The older generations of Nigerians were born into an ‘active’ situation. They were young in the days when Nigeria was fighting to break loose from colonial masters.
They didn’t need to read The Communist Manifesto, Das Capital or hear about Castro, Sankara, Cabral, Mandela, Nkrumah, Che, etc; they only needed to see how fierce the dictators were and how stringent their decrees were to get into the streets and fight. They didn’t need to be taught the effects of capitalism and imperialism; they lived and breathed it.
As a result, today, hardly will you see someone from the older generation that hasn’t participated in a protest. Hardly can you meet someone from the older generation that doesn’t have a tale of arrest and imprisonment. Hardly will you see someone from the older generation that hasn’t in his younger days been an active participant in politics.
After they successfully broke free from the colonial masters and successfully ousted the military, the different colors started showing. Freedom fighters dumped their guns, activists forsook the streets and joined the race to establish democracy. Even those who went on exile came back with their ‘struggle CV’ in order to get their names written in Nigeria’s liberation history.
Gradually, divisions began to occur; those who fought side by side during the colonial era and civil wars, those who marched together on the streets in defiance of the military’s threat of arrest, imprisonment and death; they suddenly started seeing their ‘comrades-in-arms’ exhibiting traits they collectively fought to eradicate.
Eventually, they had to return to the streets; this time, not to fight the foreign powers or the military; it was to confront the people they once fought with side by side. Protest after protests, strike after strikes and surprisingly, their one-time comrades met them with the same brute force which they confronted together in the era of the military.
Those who joined the bandwagon grew everyday into an advanced evil version of those they once fought and evolved more cruel ways to deal with dissenting voices. Those who chose to remain on the part of the majority had to battle with people who knew how they thought, how they planned and what steps they would take.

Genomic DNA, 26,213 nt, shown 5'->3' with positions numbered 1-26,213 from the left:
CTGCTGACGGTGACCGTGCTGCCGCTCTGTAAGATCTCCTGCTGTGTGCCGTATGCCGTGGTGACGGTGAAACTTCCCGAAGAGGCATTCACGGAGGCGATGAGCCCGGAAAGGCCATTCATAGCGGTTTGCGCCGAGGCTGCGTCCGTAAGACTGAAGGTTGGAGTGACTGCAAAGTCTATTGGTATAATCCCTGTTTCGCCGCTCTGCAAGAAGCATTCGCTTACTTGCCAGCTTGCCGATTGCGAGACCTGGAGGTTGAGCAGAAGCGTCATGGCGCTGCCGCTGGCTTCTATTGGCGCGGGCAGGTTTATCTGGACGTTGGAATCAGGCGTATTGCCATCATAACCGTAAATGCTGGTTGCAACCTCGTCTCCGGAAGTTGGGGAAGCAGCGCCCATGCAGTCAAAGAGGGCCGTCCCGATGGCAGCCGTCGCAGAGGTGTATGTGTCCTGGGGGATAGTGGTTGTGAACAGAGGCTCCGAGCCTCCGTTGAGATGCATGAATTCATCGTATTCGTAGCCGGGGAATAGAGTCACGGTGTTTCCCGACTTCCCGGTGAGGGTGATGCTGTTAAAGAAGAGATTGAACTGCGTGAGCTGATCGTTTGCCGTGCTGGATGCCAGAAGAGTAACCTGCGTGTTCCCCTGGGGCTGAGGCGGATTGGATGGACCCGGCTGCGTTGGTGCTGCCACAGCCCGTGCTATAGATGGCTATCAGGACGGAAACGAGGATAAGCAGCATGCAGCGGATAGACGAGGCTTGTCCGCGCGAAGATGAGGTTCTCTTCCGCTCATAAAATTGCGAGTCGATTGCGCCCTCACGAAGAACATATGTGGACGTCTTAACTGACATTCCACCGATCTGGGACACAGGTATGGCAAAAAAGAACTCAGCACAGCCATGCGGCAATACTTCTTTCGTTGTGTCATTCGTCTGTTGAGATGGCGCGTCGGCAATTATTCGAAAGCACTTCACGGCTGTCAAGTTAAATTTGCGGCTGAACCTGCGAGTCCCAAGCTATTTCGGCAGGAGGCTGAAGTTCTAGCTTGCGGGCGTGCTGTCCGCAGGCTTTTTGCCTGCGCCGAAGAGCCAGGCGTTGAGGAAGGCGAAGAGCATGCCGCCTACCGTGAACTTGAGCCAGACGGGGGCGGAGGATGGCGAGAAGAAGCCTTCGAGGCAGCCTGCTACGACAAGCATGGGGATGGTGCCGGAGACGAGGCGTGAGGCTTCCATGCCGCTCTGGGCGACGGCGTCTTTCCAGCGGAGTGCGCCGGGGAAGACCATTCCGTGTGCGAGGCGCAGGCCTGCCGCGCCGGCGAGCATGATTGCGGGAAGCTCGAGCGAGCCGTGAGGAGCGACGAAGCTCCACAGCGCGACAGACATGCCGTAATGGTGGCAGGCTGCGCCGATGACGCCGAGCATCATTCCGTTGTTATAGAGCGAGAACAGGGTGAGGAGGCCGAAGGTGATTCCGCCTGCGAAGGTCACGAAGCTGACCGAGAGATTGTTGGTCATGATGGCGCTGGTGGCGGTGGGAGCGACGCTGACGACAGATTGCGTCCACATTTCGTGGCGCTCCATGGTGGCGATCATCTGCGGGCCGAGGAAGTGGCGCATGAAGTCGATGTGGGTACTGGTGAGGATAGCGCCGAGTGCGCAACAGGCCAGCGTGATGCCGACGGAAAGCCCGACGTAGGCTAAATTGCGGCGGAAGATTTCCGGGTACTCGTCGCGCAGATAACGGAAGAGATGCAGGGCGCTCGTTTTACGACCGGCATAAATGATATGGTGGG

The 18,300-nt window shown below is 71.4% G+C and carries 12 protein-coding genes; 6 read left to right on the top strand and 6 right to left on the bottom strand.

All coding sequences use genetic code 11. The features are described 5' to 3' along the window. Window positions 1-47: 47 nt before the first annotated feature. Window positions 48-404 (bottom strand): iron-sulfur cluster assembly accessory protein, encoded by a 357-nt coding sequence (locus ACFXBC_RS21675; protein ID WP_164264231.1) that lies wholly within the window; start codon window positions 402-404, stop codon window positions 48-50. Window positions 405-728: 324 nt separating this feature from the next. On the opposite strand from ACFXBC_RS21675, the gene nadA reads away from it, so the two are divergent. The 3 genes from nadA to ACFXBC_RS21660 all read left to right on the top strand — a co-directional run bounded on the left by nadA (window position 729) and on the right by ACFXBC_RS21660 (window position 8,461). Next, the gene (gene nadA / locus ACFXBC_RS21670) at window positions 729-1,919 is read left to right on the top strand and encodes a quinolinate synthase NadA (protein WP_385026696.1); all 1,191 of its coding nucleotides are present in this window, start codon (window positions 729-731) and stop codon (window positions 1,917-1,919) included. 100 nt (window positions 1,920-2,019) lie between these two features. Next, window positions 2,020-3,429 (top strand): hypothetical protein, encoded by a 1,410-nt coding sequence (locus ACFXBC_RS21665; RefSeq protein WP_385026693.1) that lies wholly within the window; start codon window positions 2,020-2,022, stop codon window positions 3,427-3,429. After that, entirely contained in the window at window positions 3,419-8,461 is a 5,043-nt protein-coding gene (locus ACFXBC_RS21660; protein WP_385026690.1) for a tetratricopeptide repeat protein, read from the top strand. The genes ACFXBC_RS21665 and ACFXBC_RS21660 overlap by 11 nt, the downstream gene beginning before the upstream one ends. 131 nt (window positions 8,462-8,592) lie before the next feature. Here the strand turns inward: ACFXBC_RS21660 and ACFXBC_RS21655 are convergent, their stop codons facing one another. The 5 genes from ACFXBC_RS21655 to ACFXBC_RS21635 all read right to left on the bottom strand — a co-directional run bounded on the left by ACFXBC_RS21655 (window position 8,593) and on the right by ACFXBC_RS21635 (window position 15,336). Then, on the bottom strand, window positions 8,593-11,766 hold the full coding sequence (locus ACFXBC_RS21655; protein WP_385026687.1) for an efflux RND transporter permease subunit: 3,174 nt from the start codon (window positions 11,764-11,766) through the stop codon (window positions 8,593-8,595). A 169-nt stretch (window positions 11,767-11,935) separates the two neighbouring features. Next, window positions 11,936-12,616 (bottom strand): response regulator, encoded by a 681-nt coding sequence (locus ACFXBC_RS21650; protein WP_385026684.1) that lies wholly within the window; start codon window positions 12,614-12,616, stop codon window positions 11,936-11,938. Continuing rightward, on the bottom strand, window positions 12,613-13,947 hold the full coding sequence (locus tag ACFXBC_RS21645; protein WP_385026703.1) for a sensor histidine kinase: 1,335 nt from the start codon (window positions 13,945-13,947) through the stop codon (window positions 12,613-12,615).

Today, the younger generation has continued to tread the path that the elders trod. Today’s youths will rent not just their voice to the highest bidder, but will sell their pen and youthful energy to the highest bidder. Unlike the older generation that grew into active engagement, today’s youths hardly participated in any major struggle, they were born at a time when we were being sold the lie called democracy.
The world over, those who changed the course of history didn’t do it when they were old, gray and close to the grave; they did when they were young, agile and full of life. Today’s youths must take cognizance of that fact and stop living a life of delusion thinking they would ever be offered a chance to lead; they must wake up and realize that in this game of life, history has taught us that no one is going to hand you the baton; you’re going to have to wrest it from them. Today’s youths are just tools and they will continue to be just that until they step away from the sidelines straight into the tracks and wrest the baton from the old and worn runners.
Today’s youths must stop trying to suck up to those who have chosen to join the bandwagon of the oppressors. Today’s youths must stop defining progress according to the definition of those who sold out their own people for a morsel of bread. There can be a new Nigeria and the youths will champion that move; but it has to be a set of youths who have resolved not to sell their voice and youthful energy.
Remember, a new Nigeria is possible, we must never give up on that dream.
Follow me on twitter: @hullerj; Google +: James Ogunjimi; Email: firstname.lastname@example.org
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